October 19, 2013
Copper prices rose slightly on Friday, supported by data showing China’s economy had expanded as forecast in the third quarter, although concerns that the faster growth may be temporary limited gains. China’s economy grew 7.8 percent in the third quarter, its fastest pace this year, as strengthening foreign and domestic demand helped factory production and retail sales.
China is the biggest consumer of copper, accounting for 40 percent of world demand. Benchmark three-month copper on the London Metal Exchange edged up 0.2 percent to close ring trading at $7,245 a tonne. “The Chinese data was broadly positive, and we’ve seen a bit more of a risk-on kind of move,” Tom Kendall, an analyst at Credit Suisse said. “The market is already starting to price in the fact that demand in China has been fairly robust.”
But with Beijing now favouring consumption over production in its drive for sustainable growth, analysts warned that China may not soak up so much copper in future, as it shifts down a gear from decades of double-digit expansion. “I haven’t really changed my bearish view for 2014 and 2015, because we expect China’s industrial production growth to slow as the growth becomes less investment-driven,” said Helen Lau, senior metals analyst at UOB Kay Hian Securities in Hong Kong.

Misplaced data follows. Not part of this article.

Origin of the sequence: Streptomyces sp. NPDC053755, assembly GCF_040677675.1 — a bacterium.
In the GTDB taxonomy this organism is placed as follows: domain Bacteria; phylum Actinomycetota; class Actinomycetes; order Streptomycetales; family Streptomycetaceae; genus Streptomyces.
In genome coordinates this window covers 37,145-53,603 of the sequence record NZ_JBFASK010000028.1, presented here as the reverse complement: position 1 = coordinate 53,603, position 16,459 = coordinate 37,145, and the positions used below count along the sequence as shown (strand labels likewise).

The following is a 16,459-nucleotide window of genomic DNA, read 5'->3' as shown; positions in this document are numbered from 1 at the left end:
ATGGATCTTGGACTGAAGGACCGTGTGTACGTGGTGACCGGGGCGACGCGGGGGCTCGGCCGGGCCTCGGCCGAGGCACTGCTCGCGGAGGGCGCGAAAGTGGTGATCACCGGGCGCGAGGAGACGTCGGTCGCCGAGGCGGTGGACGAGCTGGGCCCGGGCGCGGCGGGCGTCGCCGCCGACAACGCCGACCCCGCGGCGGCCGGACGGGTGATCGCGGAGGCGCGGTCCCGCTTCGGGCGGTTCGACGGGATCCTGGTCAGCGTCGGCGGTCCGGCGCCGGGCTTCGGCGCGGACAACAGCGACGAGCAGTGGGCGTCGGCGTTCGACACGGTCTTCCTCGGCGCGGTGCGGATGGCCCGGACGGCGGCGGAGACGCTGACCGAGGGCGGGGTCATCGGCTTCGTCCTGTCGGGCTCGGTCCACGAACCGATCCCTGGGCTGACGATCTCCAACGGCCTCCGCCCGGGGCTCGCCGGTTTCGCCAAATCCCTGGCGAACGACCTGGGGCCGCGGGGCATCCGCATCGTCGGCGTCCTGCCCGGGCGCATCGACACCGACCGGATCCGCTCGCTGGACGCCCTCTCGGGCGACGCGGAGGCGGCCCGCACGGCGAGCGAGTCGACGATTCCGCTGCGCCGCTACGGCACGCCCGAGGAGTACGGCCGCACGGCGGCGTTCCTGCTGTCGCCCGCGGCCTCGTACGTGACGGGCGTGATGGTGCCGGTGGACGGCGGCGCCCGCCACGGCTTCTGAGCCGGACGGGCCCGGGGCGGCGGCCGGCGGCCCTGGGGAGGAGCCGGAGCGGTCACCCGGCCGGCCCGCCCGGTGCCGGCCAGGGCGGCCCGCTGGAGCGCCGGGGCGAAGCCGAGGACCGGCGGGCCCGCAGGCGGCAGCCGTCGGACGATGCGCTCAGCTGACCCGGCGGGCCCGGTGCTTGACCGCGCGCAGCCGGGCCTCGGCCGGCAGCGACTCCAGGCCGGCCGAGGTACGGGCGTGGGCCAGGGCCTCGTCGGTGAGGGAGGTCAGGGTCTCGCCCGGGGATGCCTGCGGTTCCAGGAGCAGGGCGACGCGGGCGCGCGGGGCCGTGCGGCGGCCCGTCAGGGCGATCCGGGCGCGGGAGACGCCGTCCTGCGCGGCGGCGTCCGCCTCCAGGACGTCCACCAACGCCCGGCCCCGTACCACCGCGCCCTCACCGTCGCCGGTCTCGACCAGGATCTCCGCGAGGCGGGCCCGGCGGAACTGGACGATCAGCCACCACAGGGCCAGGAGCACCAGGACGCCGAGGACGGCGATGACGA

China’s copper imports jumped 18 percent from August to hit an 18-month high in September as end-users rebuilt inventories, although analysts said the chances of that momentum being sustained were slim. On the supply side, analysts forecast copper surpluses on increased mine production. Earlier this week Rio Tinto posted a 23 percent jump in third-quarter mined copper output.
“We see supply growth outrunning demand growth,” Kendall said, putting average 2014 prices at $6,625. Concerns also remained over the United States, where federal agencies reopened on Thursday after the government managed to pass a deal to end a shutdown and raise the debt ceiling. Economists warned that the impasse will have taken a 0.1 percent chunk out of growth for each week that the 16-day deadlock lasted.
In the aluminium market, Bosnia’s regional government has proposed to help smelter Aluminij Mostar settle a debt to the state-run power utility and stave off closure. The company is struggling with a metal surplus and high power prices. Meanwhile, Indonesia plans to buy out the Japanese shareholders of PT Indonesia Asahan Aluminium (Inalum), a government minister said, avoiding a legal dispute and laying the ground for nationalisation. Aluminium closed trading down 0.2 percent to $1,847 a tonne. In other metals, zinc firmed up 0.1 percent to close at $1,934 per tonne, and lead ended flat at $2,175.5 per tonne. Tin lost 0.2 percent to finish at $22,705. Nickel hit a near-month high, closing trading up 1.4 percent to $14,200, in the latest sign that the year’s worst-performing base metal may be bottoming out.Courtesy Reuters
Published in ZaraiMedia.com